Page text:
Cameras captured ‘chilling’ break-in at Fla. home
PENSACOLA, Fla. — Byrd and Melanie Billings had a growing brood of adopted children with autism, Down syndrome and other disabilities, and took care to make their nine-bedroom house a safe place for them, wiring it with surveillance cameras in every room.
It was those cameras that captured images of the masked men who shot the wealthy couple to death in a break-in executed with chilling precision.
Authorities made three arrests over the weekend, but the mystery around town only deepened Monday, when Sheriff David Morgan said that as many as eight people in all may have been involved and that the crime appeared to have “numerous motives,” though robbery was the only one he would mention.
“Mr. Billings was well-to-do. He was an entrepreneur and he opened his home to the community. You are asking me to speculate on a motive. That could have been one reason,” Morgan said, likening the killings to the 1959 slayings of a Kansas farm family that were chronicled by Truman Capote in the book “In Cold Blood.”
The video from last Thursday showed three armed, masked men arriving in a red van, entering through the front of the house and then returning to the vehicle. Others dressed in what the sheriff called “ninja garb” went in through an unlocked utility door in the back. They were in and out in under 10 minutes.
The sheriff would not say what, if anything, was stolen.
Some of the nine children in the house at the time were sleeping, but several others saw the break-in, authorities said. One left the house and went to get a neighbor, who called 911.
“I think you’ll find this particularly chilling and here’s why: We have a team that enters at the rear of the home and another that enters at the front of the home,” Morgan said. “It leads me to believe this was a very well-planned and methodical operation.”
Morgan said, however, that there was no indication anyone had unlocked the door for the intruders, explaining, “I believe it was a matter of course in this community that they felt comfortable enough to leave the door unlocked.” He also said he knew of no connection between the men under arrest and the Billings family.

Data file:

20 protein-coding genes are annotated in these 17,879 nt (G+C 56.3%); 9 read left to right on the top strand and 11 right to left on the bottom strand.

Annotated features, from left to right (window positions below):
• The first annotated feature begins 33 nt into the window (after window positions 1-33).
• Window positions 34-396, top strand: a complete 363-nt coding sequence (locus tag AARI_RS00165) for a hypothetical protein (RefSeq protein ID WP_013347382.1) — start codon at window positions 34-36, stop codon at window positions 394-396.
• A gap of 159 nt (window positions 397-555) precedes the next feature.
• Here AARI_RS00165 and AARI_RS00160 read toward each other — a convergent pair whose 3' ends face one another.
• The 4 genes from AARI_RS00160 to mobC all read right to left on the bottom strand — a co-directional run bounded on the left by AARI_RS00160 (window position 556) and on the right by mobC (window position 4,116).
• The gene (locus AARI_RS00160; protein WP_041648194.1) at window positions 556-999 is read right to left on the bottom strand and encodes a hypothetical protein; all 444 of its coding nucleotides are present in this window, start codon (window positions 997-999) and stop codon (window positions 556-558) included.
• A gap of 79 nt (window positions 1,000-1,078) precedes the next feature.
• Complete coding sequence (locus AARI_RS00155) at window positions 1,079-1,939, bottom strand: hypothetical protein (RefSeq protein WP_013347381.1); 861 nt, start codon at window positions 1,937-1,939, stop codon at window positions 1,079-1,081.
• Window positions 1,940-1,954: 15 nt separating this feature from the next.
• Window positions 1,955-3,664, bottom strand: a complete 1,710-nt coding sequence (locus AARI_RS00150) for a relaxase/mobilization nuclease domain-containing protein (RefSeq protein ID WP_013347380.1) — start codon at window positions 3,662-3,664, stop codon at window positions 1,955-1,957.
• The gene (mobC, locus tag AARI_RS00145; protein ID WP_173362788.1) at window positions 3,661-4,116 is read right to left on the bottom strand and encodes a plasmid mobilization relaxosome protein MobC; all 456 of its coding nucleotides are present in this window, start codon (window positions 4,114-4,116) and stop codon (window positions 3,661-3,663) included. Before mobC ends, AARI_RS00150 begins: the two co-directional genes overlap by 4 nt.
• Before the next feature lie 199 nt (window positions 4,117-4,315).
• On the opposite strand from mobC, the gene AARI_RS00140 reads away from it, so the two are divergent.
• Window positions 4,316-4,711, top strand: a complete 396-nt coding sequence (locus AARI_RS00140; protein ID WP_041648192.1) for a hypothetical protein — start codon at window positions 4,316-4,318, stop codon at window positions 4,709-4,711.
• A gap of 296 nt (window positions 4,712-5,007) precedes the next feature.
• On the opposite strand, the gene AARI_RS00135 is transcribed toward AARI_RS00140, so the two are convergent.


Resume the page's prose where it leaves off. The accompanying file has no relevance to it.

The Billingses owned several local businesses, including a finance company and a used-car dealership. They lived in Beulah, a rural area west of Pensacola, near the Alabama state line, in a house set deep in the woods. They had 16 children in all — 12 of them adopted.
In a 2005 story in the Pensacola News Journal, the couple said they wanted to share their wealth with children in need, but didn’t imagine their family would grow so large.
“It just happened,” said Melanie Billings, who was 43 when she died. “I just wanted to give them a better life.”
The surveillance system was installed to help the couple keep track of their children as they wandered through the large house and yard, said Susan Berry, principal of Escambia Westgate School in Pensacola, which some of the children attended.
Tips from the public led police to the van on Saturday. Day laborer Wayne Coldiron, 41, turned himself in on Sunday, and Leonard P. Gonzalez Jr., 35, was arrested the same day in a neighboring county. They were charged with murder and home invasion.
Authorities also jailed Gonzalez’s father on a charge of evidence tampering. Police said the 56-year-old tried to paint over and hide damage on the van.
The elder Gonzalez told investigators that he was the getaway driver and waited in the van while the others broke into the house and burglarized it, according to court papers. Authorities said he also told them several other men were involved.
Byrd Billings, 68, was a man with big twinkly-eyed smile, Berry said. At one school function, his big hand enveloped hers, leaving a neatly folded check for the school in her palm. She wouldn’t say how much the check was for, but she couldn’t believe how big it was.
“They weren’t only generous with their children,” Berry said. “They were generous with everyone that touched their children’s lives.”
When Melanie Billings picked up her children from school, she would stretch out her arms, and “the kids would run to her, the ones that could,” Berry said. “They would go as fast they could with their arms in the air for Mom to take them.”
For one daughter’s prom, the couple created a Cinderella scene. The girl’s dress was white, her date wore a white tuxedo with a pink tie, and the couple emerged from a white limousine.
“The beam on Byrd and Mel’s faces, and on the parents of the young man, is something I’ll never forget,” Berry said. “It was picture-perfect.”
Ashley Markham, an adult daughter of the victims, said she plans to carry on with her parents’ legacy.
“My mother always told me some people grow up wanting to be doctors or lawyers or teachers. She wanted to be a mommy,” Markham said in a statement. “Her lifelong dream was loving her babies and being a voice for them.”
A funeral service has been planned for Friday morning at the Liberty Church, with visitation planned for the night before.
Associated Press writer Jennifer Kay in Miami contributed to this report.
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